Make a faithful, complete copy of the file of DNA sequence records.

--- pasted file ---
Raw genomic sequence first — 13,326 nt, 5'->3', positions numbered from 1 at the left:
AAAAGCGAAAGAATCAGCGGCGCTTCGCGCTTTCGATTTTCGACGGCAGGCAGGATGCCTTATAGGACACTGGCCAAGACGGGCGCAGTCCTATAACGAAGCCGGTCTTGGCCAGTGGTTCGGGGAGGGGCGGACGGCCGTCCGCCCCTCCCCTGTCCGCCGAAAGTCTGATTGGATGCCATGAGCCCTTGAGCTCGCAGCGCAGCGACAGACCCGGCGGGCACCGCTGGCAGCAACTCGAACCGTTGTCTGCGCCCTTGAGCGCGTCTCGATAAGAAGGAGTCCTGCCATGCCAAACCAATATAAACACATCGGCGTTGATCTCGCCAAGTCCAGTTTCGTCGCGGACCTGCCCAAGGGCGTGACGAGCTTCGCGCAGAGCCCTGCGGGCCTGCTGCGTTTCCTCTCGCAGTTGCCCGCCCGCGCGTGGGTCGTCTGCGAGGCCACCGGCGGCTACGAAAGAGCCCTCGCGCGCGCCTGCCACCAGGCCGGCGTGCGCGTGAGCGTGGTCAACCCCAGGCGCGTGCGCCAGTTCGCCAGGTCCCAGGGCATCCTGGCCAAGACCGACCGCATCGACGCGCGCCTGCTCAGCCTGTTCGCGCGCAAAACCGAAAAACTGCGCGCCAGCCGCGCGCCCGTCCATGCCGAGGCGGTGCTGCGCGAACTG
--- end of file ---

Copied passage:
Raw genomic sequence first — 13,326 nt, 5'->3', positions numbered from 1 at the left:
AAAAGCGAAAGAATCAGCGGCGCTTCGCGCTTTCGATTTTCGACGGCAGGCAGGATGCCTTATAGGACACTGGCCAAGACGGGCGCAGTCCTATAACGAAGCCGGTCTTGGCCAGTGGTTCGGGGAGGGGCGGACGGCCGTCCGCCCCTCCCCTGTCCGCCGAAAGTCTGATTGGATGCCATGAGCCCTTGAGCTCGCAGCGCAGCGACAGACCCGGCGGGCACCGCTGGCAGCAACTCGAACCGTTGTCTGCGCCCTTGAGCGCGTCTCGATAAGAAGGAGTCCTGCCATGCCAAACCAATATAAACACATCGGCGTTGATCTCGCCAAGTCCAGTTTCGTCGCGGACCTGCCCAAGGGCGTGACGAGCTTCGCGCAGAGCCCTGCGGGCCTGCTGCGTTTCCTCTCGCAGTTGCCCGCCCGCGCGTGGGTCGTCTGCGAGGCCACCGGCGGCTACGAAAGAGCCCTCGCGCGCGCCTGCCACCAGGCCGGCGTGCGCGTGAGCGTGGTCAACCCCAGGCGCGTGCGCCAGTTCGCCAGGTCCCAGGGCATCCTGGCCAAGACCGACCGCATCGACGCGCGCCTGCTCAGCCTGTTCGCGCGCAAAACCGAAAAACTGCGCGCCAGCCGCGCGCCCGTCCATGCCGAGGCGGTGCTGCGCGAACTG